more secured than other parking lots. You can see it from a long distance plus it is marked in the
map.

Day 8: Mostar, Kravice waterfalls and sea

What to do in Mostar:

  • watch professionals jumping from the old bridge (don’t do it by yourself!)
  • visit a musem of the bridge
  • walk the cobblestone streets and buy some souvenirs

On your way to Kravice waterfalls, you’ll pass a medieval town
Počitelj with a nice castle ruin and steep cobblestone streets. It was bombed in the war but mostly repaired
after. It’s worth the stop.

After that, let’s go to
Kravice waterfalls. An amazing waterfalls that’ll cool you down. The waterfalls are marked on the map. It will
be a lot of people around the waterfalls but the waterfalls itself  aren’t crowded. You can easily spend there half a
day.

We ended this day with driving to the Croatian
sea and finding a camp at a long sandy beach. The beach is a great spot for
kitesurfing. If you’re not into sea relaxing or want to shrink the trip for one day, you could join this day’s
plan with the next day’s one.

Day 9: Under Maglić

Today’s task is to get under the highest mountain of Bosnia and Herzegovina –
Bosanski Maglić (2386 m).

Head back to Mostar and turn direction Gacko. Beware that you’ll enter the land of special administrative entity
Republika Srpska (yes, you’ll still be in Bosna and Herzegovina). Republika Srpska has it’s own alphabet (Cyrillic
like in Serbia) but even it’s own government and
police. And the police checks much more strict and frequent than the Bosnian. So turn on your lights and don’t
speed or a fine won’t miss you. 

Maglić lies in the oldest Bosnian national park
Sutjeska. You will also see a couple of abandoned monuments of the Yugoslavian era. When you arrive to
Tjentište and it’s too late, you can find a hotel with campsite. I don’t know how the hotel is but the campsite
is’t not that good. This village hasn’t much else to offer, maybe just a tiny grocery with pretty limited supplies and
a very often closed petrol station. Ok, there is the biggest outdoor swimming pool in the Balkans but in the time we
were there it was empty. Prominent people from whole Yugoslavia used to spend holidays in Tjentište, but those days are
long gone. On the other hand, I’ve seen recent pictures with people enjoying the pool, so you might swim there after
all. 

What’s important is
to find a road under Maglić:

  1. In Tjentište behind the petrol station, turn to the right on a dirt road. It’s a rough dirt road leading to a parking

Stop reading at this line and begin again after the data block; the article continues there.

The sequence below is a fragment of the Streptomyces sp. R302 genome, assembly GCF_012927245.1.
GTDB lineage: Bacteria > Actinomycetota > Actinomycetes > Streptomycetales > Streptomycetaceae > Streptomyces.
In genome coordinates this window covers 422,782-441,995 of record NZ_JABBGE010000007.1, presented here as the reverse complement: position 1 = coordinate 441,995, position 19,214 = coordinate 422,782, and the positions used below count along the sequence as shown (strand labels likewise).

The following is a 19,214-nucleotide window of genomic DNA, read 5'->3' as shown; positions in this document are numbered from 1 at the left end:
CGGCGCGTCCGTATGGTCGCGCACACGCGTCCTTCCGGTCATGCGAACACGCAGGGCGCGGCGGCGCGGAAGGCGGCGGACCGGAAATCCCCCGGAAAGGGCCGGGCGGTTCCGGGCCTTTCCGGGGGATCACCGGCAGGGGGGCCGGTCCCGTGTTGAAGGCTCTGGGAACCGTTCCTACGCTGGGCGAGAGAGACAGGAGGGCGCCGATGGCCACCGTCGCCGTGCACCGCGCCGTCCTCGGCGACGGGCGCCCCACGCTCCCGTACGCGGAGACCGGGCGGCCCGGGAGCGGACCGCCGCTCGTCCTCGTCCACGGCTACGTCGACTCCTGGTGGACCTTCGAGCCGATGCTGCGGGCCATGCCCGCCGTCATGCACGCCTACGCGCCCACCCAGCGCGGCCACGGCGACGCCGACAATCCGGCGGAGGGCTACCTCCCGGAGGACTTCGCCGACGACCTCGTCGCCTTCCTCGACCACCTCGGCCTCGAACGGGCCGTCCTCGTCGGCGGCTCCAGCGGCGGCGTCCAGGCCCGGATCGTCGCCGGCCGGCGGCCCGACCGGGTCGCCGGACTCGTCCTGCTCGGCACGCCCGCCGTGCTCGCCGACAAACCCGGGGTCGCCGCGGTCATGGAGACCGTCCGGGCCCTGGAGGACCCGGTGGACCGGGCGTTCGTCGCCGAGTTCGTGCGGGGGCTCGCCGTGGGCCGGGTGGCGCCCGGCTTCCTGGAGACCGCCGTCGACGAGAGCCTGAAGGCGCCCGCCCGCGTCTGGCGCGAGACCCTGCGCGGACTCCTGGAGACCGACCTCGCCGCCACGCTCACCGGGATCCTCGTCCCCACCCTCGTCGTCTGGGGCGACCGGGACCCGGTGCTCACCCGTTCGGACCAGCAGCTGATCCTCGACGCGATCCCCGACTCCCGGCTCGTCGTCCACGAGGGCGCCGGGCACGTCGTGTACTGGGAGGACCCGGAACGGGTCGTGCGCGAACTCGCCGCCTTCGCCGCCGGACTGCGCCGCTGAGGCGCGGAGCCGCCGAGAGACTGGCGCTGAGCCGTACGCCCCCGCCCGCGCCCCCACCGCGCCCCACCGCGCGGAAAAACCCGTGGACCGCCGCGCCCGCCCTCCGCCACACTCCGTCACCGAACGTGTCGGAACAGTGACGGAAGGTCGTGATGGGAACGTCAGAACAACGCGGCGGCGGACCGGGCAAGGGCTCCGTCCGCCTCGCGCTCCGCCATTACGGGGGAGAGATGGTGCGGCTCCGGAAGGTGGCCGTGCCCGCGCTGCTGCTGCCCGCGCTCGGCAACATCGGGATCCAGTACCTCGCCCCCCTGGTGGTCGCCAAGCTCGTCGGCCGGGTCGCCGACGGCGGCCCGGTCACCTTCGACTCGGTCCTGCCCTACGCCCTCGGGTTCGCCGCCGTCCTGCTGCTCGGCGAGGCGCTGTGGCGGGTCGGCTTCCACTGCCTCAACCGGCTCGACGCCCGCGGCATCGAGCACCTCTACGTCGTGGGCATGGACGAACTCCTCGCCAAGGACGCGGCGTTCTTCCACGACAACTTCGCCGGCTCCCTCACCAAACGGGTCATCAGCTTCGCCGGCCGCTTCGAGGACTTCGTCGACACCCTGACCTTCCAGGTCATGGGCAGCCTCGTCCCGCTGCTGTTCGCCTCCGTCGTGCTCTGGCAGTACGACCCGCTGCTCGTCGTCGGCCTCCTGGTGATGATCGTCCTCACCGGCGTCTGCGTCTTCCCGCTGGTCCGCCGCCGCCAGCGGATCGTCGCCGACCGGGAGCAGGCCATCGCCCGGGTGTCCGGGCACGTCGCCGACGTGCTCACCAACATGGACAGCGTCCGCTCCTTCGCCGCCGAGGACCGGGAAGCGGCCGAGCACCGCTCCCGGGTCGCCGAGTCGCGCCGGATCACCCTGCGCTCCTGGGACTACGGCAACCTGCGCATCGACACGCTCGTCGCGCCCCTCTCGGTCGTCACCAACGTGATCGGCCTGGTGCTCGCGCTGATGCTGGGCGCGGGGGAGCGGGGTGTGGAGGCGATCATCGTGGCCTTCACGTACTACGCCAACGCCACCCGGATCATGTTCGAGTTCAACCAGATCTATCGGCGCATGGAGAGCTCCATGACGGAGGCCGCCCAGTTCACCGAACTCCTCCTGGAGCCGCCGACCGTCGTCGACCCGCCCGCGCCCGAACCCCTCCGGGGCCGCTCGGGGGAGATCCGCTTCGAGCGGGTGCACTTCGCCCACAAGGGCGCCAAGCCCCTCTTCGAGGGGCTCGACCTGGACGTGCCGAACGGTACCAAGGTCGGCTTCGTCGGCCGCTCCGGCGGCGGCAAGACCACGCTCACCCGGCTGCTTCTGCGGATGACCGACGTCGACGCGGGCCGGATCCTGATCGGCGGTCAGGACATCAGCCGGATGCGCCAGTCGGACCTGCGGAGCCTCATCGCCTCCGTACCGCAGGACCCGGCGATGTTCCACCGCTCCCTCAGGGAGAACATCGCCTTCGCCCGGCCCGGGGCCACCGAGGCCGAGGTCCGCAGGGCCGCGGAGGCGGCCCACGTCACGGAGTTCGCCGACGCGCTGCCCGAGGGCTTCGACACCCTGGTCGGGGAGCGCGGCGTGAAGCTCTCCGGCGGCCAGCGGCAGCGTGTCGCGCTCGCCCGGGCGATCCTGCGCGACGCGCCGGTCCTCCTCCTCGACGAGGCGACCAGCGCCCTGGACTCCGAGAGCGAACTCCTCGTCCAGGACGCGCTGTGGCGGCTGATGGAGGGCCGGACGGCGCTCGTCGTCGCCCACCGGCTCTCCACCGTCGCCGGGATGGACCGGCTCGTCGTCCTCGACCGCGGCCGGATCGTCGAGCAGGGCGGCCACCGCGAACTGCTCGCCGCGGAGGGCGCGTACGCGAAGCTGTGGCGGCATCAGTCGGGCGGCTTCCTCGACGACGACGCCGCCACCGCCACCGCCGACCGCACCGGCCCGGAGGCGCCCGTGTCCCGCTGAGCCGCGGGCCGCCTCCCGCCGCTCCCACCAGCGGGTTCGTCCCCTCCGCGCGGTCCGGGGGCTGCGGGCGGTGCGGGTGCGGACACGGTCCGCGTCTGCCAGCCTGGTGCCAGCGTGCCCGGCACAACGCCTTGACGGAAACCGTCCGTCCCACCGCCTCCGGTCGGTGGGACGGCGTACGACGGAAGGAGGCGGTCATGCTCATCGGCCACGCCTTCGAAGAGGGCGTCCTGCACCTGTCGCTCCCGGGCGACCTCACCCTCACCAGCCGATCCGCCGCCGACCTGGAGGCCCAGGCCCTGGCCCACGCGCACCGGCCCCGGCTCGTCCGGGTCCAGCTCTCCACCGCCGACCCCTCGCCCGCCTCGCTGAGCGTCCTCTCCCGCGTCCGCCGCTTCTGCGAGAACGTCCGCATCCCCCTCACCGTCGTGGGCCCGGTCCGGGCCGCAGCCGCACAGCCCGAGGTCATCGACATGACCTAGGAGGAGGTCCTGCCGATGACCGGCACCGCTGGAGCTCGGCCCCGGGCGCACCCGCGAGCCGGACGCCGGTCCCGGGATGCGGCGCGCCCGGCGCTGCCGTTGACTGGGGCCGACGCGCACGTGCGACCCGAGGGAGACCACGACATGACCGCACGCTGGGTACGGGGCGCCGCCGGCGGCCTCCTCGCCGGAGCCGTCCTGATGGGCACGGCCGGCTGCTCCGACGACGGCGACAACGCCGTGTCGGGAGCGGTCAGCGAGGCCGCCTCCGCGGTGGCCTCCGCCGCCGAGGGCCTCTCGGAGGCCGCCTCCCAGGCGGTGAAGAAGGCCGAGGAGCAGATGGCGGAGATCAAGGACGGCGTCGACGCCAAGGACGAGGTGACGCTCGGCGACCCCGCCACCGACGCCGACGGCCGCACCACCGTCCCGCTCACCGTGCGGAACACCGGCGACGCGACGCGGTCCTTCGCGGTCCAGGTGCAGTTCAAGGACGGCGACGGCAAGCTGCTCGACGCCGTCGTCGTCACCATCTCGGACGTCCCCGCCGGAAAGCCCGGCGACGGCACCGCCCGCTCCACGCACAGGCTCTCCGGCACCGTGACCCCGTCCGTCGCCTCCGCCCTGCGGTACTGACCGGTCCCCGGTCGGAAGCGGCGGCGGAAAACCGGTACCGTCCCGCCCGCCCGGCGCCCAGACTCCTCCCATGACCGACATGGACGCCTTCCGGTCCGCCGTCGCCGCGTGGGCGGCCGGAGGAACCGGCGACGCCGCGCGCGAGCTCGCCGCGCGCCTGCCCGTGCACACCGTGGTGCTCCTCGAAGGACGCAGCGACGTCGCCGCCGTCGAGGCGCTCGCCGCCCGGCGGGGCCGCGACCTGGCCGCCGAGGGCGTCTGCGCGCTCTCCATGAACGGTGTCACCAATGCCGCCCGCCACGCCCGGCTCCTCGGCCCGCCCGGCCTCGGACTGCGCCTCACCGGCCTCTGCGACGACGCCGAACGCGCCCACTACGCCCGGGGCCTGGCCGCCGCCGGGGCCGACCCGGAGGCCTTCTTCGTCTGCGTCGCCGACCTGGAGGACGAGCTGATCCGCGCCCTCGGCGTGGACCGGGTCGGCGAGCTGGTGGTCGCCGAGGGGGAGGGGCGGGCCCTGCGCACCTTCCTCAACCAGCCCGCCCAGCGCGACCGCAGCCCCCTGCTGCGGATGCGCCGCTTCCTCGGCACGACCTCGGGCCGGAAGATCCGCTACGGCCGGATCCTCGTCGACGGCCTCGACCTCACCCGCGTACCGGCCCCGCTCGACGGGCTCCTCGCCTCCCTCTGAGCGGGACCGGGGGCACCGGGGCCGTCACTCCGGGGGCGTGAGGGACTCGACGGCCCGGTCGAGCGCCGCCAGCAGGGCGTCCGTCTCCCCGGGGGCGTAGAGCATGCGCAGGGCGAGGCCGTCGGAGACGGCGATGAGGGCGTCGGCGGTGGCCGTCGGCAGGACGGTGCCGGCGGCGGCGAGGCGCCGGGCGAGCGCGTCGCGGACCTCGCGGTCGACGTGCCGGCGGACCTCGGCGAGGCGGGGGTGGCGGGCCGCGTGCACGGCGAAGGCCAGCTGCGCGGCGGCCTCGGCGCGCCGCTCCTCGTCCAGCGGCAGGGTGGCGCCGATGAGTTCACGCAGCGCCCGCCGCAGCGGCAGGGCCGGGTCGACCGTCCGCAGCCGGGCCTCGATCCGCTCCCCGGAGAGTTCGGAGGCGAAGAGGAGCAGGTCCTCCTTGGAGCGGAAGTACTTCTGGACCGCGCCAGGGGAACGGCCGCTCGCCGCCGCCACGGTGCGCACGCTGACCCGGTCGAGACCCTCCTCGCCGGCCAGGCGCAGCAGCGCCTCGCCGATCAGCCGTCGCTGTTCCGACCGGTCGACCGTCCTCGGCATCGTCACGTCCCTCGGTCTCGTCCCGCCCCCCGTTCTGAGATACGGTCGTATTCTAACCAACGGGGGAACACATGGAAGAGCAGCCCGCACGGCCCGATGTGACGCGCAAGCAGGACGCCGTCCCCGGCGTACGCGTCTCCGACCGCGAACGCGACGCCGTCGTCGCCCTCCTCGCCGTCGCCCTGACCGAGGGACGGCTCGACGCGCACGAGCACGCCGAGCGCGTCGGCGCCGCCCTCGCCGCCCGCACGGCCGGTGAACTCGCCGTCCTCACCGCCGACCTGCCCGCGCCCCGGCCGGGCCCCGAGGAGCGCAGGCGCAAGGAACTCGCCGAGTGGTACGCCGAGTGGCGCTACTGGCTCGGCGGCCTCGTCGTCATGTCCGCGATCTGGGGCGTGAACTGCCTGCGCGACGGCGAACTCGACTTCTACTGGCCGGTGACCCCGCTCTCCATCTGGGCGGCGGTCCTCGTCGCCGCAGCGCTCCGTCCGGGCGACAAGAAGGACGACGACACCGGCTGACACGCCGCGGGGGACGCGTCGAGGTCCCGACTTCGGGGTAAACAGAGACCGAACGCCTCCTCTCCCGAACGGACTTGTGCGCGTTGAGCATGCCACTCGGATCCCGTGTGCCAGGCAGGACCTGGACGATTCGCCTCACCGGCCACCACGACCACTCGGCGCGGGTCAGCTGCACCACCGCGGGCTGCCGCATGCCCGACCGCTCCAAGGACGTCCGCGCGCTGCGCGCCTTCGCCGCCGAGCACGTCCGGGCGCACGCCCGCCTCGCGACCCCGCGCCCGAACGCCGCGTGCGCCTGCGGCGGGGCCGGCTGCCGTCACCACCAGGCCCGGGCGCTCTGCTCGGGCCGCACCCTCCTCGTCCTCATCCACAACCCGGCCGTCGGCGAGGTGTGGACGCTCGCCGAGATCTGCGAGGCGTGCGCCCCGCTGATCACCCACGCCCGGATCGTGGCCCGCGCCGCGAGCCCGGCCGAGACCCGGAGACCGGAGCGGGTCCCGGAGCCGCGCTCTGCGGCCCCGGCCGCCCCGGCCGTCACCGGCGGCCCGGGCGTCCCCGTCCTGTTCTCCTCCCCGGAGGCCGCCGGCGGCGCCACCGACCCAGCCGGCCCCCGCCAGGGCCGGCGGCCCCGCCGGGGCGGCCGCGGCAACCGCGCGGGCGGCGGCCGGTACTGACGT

place under Maglič. It’s not steep but pretty rugged so your car should better have high chassis. We managed it with
    regular Chrysler van with a full load (6 people) but it wasn’t surely the best for the car. It’s not far but the
    drive will take you an hour. I don’t recommend you to drive there after rain if you don’t have a 4WD.
  2. After approx 10 km / 1 h of a careful drive, you’ll reach the first (obvious) junction. Turn right. Then, it’s just a
    short way to the parking place right under Maglić.

Leave your car there, take your tent and all you need for sleeping on the hike. Follow a marked way to
Trnovačko jezero – a heart-shaped lake with the elevation of 1517 m. Thanks to a flat surface, it is a suitable
spot for building your tents. Moreover, you will find a stream of fresh water nearby.

Day 10: The summit of Maglić

The summit of Maglić has an elevation of 2386 m above sea level. Which makes 650 m difference from the lake, so quite an
easy trek if you walk without a tent and a heavy backpack. You’ve got 2 choices:

  1. Leave your tent at Trnovačko jezero lake, climb to Maglić and easily descend the same way. Then you can
    camp there for another night or go back to your car the same way you came there.
  2. Carry your tent and all equipment to Maglić and descend a quite difficult way straight to your car. The
    descend is steep, roughly marked but it’s the fastest way to your car. If you opt for this shortcut, please be careful
    because you will be carrying a heavy load on your back. I wouldn’t recommend it in case of fog or after rain.

Also, be sure that you carry enough water with you, because there will not be any source of fresh water along the track.

Once you get back to your car and to
Tjentiště, I think that the best thing to do is to drive to
Foča, where it will be easier to find a more comfy accommodation for you after such a demanding trip. I can
recommend
Motel Brioni (marked in the map) which lies a bit aside of Foča at a beautiful place right between two small
rivers. You can get cheap cottages for bigger groups of people and there’s also a good restaurant.

Day 11: driving home

Here we go, driving back home! To be honest, I still can’t believe how much we managed to see, do and enjoy. It always feels
that the trip must have taken more than 10 days.

I hope that you found this plan useful. Feel free to share it with your friends 🙂

Tomas KoubaAuthor:

Tomas Kouba (
Google+)

 

Share this article